Fujifilm SonoSite brings new workflow solution to point of care ultrasound

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Fujifilm SonoSite brings new workflow solution to point of care ultrasound

By Trevor Bromley

With imaging technologies such as MR and CT, equipment manufacturers have, from the beginning, offered PACS or RIS workflow solutions in tandem with their scanners. These software solutions make it possible for clinics, hospitals, and health systems to store and share medical images and facilitate appropriate documentation and billing for work performed. A similar solution has not been available for ultrasound systems used at the point of care, a portable technology that is increasingly being used in place of MR and CT, costlier and more invasive modalities. As point-of-care applications continue to expand and clinicians turn to them more often, hospitals and health systems need a way to manage the workflow, documentation, and credentialing functions associated with their use.
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As the pioneer of ultrasound systems designed and optimized for use at the point of care, Fujifilm SonoSite has responded to this need by developing the Synchronicity workflow manager for use with any point-of-care ultrasound system. Working primarily with customers in emergency departments, anesthesia units, and critical care, Fujifilm SonoSite learned that the most urgent priorities for these diverse user groups were to reduce administrative burden, improve documentation and revenue capture, and enable automatic quality assurance and credentialing. The resulting solution, Synchronicity, addresses these top priorities as well as enhanced workflow within and between hospital units.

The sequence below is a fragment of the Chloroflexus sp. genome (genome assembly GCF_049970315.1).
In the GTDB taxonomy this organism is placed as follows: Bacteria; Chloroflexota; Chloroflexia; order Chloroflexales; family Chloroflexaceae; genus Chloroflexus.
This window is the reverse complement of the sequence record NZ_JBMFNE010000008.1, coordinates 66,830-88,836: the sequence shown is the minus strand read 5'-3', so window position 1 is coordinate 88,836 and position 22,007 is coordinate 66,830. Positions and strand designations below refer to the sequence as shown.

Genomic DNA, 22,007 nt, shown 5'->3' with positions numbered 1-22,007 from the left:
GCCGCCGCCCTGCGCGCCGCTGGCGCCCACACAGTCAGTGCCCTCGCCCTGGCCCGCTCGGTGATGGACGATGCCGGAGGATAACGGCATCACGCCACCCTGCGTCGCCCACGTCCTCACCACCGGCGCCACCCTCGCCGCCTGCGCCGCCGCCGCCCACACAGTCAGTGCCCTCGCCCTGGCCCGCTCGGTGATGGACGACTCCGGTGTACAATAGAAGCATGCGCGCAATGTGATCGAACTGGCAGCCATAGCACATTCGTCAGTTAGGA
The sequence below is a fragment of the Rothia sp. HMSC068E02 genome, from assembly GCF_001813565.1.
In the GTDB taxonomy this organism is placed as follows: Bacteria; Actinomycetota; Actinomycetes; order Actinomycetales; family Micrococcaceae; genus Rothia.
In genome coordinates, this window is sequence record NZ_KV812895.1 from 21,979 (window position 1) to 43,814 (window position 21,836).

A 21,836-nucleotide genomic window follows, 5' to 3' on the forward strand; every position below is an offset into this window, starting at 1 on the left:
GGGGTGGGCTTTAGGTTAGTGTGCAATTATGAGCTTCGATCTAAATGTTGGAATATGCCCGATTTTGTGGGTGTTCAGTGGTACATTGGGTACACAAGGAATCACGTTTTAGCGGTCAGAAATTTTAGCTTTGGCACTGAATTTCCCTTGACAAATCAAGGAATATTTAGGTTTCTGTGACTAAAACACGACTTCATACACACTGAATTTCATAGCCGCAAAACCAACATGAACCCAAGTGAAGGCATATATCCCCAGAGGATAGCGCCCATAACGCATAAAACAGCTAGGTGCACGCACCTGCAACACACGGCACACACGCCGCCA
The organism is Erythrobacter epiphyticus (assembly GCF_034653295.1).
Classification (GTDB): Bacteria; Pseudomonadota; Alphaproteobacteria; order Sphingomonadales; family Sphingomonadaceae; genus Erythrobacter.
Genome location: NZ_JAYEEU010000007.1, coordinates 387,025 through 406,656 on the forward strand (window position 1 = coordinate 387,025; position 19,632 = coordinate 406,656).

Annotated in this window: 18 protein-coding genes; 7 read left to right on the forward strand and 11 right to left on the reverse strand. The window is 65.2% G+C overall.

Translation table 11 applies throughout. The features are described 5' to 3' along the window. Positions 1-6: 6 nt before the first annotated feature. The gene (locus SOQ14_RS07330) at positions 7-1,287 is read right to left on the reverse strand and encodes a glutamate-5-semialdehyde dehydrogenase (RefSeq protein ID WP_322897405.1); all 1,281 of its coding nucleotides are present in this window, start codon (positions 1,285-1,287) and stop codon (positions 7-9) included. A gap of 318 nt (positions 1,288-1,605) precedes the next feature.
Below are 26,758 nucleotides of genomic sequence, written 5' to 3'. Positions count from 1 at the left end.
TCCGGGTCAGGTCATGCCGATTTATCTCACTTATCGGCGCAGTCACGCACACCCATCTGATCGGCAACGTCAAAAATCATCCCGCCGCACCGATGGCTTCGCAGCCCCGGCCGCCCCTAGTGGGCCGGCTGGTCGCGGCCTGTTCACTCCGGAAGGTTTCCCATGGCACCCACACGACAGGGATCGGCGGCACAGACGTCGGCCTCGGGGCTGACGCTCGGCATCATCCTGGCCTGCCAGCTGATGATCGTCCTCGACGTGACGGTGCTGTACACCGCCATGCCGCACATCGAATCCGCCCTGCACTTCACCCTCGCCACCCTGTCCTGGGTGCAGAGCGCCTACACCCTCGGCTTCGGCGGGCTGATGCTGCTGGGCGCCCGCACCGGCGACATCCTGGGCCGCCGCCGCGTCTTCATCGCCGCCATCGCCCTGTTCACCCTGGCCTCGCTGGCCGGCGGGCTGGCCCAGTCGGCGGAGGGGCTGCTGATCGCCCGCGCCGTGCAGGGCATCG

Reducing administrative burden
The flexibility of point-of-care ultrasound is perhaps its best asset. It doesn’t face the same scheduling hurdles associated with MR or CT, it is portable, and it can be used to image parts of the body that would be difficult to image with another technology.

In this way, ultrasound machines designed for the point-of-care have made the patient side of the process (diagnosis/treatment) more efficient, but not kept up with the need to have better integration with electronic health records and computer/reporting systems and programs.

Synchronicity software addresses this need: it standardizes and streamlines exam orders and reporting; it has a DICOM viewer for accessing images immediately or calling up older images (e.g.,to compare patient progress); and it creates consistency across the clinic or hospital by standardizing reports and the content needed for each patient.

What does this efficiency look like in practice? First, the software pre-loads worksheets on the ultrasound system itself, so that a physician can come up to the system and select the study he or she wants to perform. From there a bar code on the ultrasound quickly scans the patient's ID bracelet (and the physician’s too, if applicable). That bar code is then tied directly into billing and used to code and transfer images to the associated PACS system.
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